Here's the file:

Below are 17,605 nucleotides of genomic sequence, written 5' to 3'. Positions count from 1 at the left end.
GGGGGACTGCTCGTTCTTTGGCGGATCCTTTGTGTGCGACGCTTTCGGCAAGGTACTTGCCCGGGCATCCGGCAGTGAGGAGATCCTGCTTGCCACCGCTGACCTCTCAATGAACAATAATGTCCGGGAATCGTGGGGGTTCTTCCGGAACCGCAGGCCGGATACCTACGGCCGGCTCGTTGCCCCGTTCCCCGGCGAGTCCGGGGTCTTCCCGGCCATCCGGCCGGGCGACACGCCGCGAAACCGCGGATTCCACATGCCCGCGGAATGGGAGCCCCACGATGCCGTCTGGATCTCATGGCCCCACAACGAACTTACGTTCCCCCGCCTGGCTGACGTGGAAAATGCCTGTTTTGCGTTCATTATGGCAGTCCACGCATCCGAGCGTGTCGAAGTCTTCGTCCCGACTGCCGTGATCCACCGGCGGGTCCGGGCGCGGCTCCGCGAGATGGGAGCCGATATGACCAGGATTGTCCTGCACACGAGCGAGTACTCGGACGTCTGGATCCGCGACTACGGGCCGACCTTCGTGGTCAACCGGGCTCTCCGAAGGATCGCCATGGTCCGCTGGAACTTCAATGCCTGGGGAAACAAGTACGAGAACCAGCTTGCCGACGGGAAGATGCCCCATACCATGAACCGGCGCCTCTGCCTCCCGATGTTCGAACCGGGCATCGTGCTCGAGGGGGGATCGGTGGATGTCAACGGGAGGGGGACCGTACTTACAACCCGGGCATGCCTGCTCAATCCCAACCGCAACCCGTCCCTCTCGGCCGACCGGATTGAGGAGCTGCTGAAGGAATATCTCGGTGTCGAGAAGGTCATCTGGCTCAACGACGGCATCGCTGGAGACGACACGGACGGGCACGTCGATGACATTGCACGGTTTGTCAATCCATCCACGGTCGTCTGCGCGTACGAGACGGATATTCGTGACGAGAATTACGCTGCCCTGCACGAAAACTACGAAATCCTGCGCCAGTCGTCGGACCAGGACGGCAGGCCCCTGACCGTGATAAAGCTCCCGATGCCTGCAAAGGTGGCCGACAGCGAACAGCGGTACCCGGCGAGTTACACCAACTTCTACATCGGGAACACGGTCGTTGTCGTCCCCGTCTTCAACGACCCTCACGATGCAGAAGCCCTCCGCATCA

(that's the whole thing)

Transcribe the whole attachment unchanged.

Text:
Below are 17,605 nucleotides of genomic sequence, written 5' to 3'. Positions count from 1 at the left end.
GGGGGACTGCTCGTTCTTTGGCGGATCCTTTGTGTGCGACGCTTTCGGCAAGGTACTTGCCCGGGCATCCGGCAGTGAGGAGATCCTGCTTGCCACCGCTGACCTCTCAATGAACAATAATGTCCGGGAATCGTGGGGGTTCTTCCGGAACCGCAGGCCGGATACCTACGGCCGGCTCGTTGCCCCGTTCCCCGGCGAGTCCGGGGTCTTCCCGGCCATCCGGCCGGGCGACACGCCGCGAAACCGCGGATTCCACATGCCCGCGGAATGGGAGCCCCACGATGCCGTCTGGATCTCATGGCCCCACAACGAACTTACGTTCCCCCGCCTGGCTGACGTGGAAAATGCCTGTTTTGCGTTCATTATGGCAGTCCACGCATCCGAGCGTGTCGAAGTCTTCGTCCCGACTGCCGTGATCCACCGGCGGGTCCGGGCGCGGCTCCGCGAGATGGGAGCCGATATGACCAGGATTGTCCTGCACACGAGCGAGTACTCGGACGTCTGGATCCGCGACTACGGGCCGACCTTCGTGGTCAACCGGGCTCTCCGAAGGATCGCCATGGTCCGCTGGAACTTCAATGCCTGGGGAAACAAGTACGAGAACCAGCTTGCCGACGGGAAGATGCCCCATACCATGAACCGGCGCCTCTGCCTCCCGATGTTCGAACCGGGCATCGTGCTCGAGGGGGGATCGGTGGATGTCAACGGGAGGGGGACCGTACTTACAACCCGGGCATGCCTGCTCAATCCCAACCGCAACCCGTCCCTCTCGGCCGACCGGATTGAGGAGCTGCTGAAGGAATATCTCGGTGTCGAGAAGGTCATCTGGCTCAACGACGGCATCGCTGGAGACGACACGGACGGGCACGTCGATGACATTGCACGGTTTGTCAATCCATCCACGGTCGTCTGCGCGTACGAGACGGATATTCGTGACGAGAATTACGCTGCCCTGCACGAAAACTACGAAATCCTGCGCCAGTCGTCGGACCAGGACGGCAGGCCCCTGACCGTGATAAAGCTCCCGATGCCTGCAAAGGTGGCCGACAGCGAACAGCGGTACCCGGCGAGTTACACCAACTTCTACATCGGGAACACGGTCGTTGTCGTCCCCGTCTTCAACGACCCTCACGATGCAGAAGCCCTCCGCATCA